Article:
Christine O’Donnell’s PAC Feeds Into ‘Culture of Entitlement’ She Loathes

O’Donnell appeared to come out of nowhere during her Senatorial run in Delaware this year, but support from conservative heroes, particularly Sarah Palin, helped launch her onto the national stage, which she readily embraced. Now she won’t go away.

Christine O'Donnell's PAC Feeds Into 'Culture of Entitlement' She Loathes

Despite her 17 point loss in Delaware’s Senate race, O’Donnell still believes she carries political capital—an idea buoyed by the fact that St. Martin’s Press just gave her a book deal—and believes she can best channel it through a “new kind” of PAC.

“The focus of my PAC is not necessarily on getting behind individual candidates, but right now, more so issues,” she told reporters last night. “I want to take on projects to help raise awareness about these political issues.”

A few hours earlier, while speaking at a Tea Party event in Virginia, O’Donnell took aim at Obama’s tax deal.

Though she supports the cuts our Commander-in-Chief has offered, the 41-year old took umbrage with unemployment extensions, telling the crowd: “He’s not just creating a culture of dependency, but a culture of entitlement.”

Forget for a moment that this would-be public servant is attacking an at-risk population, those without jobs—she’s bashing herself.

Christine O’Donnell had a lackluster career before becoming a perennial Senate candidate—in addition to this year’s run, she made attempts in 2006 and 2008—and spent most her professional life working for conservative or self-created non-profits, none for very long or with much success: she spent three months at an anti-pornography group, then two at the Republican National Committee’s communication department and then another year as Concerned Women for America’s spokesperson.

Following those endeavors—all low-level political jobs—O’Donnell in 1996 decided to form The Savior’s Alliance for Lifting the Truth, an abstinence-oriented group that failed to file tax forms from the years 2007 to 2009, and now may lose its non-profit status. During her time there, O’Donnell used her position to land guest spots on shows like MTV’s ‘Sex in the 90s’ and Bill Maher’s ‘Politically Incorrect.’ Her self-created culture of entitlement began to crystalize.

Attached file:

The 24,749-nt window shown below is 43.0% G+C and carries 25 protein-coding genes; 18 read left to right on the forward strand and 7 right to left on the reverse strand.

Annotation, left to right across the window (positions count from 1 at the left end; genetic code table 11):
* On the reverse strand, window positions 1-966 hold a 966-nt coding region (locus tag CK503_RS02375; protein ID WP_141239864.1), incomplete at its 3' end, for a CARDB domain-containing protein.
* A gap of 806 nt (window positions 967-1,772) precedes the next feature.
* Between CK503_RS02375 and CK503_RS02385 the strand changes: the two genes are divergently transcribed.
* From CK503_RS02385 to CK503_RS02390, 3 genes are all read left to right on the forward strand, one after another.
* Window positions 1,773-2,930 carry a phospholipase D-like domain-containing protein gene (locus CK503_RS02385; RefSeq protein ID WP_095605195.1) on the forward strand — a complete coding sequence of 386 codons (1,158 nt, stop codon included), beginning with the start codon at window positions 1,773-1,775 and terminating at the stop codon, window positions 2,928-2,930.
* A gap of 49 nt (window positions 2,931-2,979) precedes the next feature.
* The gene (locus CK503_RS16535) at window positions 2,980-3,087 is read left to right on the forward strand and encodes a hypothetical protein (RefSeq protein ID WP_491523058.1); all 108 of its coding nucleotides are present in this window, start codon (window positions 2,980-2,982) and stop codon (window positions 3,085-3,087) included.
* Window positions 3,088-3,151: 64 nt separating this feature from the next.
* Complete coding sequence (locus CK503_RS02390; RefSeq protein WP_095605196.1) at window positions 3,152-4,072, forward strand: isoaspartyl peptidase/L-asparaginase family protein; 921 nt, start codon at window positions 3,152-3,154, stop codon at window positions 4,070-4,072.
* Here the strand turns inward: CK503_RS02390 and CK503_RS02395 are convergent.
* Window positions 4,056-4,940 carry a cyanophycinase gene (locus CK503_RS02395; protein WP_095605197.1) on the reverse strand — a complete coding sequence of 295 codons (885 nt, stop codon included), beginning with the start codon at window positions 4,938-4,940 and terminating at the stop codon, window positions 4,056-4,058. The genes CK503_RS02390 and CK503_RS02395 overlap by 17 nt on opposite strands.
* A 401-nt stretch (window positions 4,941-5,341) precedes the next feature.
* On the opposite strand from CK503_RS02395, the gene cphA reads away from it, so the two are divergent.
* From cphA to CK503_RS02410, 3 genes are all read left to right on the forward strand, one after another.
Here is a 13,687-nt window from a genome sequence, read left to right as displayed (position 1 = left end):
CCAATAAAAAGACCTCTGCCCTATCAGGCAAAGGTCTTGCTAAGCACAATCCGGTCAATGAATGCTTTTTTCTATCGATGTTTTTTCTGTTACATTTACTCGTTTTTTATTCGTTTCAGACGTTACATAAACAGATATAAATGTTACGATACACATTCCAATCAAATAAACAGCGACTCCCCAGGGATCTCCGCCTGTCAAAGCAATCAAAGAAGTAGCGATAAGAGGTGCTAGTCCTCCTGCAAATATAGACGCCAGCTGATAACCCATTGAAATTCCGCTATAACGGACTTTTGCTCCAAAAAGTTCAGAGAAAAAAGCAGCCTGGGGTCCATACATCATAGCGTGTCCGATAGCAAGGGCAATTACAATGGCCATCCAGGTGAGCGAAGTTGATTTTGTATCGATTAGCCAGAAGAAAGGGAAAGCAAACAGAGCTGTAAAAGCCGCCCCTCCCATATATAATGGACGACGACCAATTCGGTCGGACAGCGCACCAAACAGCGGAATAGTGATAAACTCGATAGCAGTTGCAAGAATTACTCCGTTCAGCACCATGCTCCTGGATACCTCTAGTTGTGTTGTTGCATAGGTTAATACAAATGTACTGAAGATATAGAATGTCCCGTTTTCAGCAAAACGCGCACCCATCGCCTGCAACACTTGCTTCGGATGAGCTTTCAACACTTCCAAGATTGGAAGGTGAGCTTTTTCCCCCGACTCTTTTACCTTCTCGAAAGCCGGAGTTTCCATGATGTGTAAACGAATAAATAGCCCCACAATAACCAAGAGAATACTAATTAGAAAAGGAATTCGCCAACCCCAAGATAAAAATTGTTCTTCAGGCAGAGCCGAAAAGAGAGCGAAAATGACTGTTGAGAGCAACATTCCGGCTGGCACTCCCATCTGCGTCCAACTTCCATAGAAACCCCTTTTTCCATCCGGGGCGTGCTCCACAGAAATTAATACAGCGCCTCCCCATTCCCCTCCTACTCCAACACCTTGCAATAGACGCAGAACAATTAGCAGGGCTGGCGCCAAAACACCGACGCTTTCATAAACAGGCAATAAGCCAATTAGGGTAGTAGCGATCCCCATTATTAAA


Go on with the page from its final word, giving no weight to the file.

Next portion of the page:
In 2003, O’Donnell joined up with the Intercollegiate Studies Institute, a conservative publishing house, but burned that bridge a year later, when she filed a $6.9 million gender discrimination lawsuit after being fired. The ISI defended itself, and explained O’Donnell was sacked for using company resources for her own agenda.

With her career fizzling, and freelance opportunities drying up, O’Donnell decided to run for office, leading to her three failed attempts. And that brings us to today, and O’Donnell’s misguided belief that she deserves the political spotlight.

As much as O’Donnell would like to present herself as a political expert who has the answers, she’s nothing of the sort: she’s a C-list activist who found A-list fame. Now she wants to keep it.

O’Donnell’s feeding off, and into, the same culture she derides. She wants to use the unemployed as a political weapon, yet fails to mention she’s fairly unemployable.

So now O’Donnell’s forming a PAC to not only keep her relevant, but to help latch into the ever-expanding political economy, an economy she no doubt hopes can sustain her throughout the years to help build a financial future.

Yes, it’s wonderful and inspiring that any Joe Schmoe can get involved in the democratic process, but O’Donnell’s attempts to latch into the ever-expanding political economy represents the dark side of our electoral system: a person who gets a taste of public life and then proceeds to use it for private advantage simply because they can.

O’Donnell feels, in a word, entitled.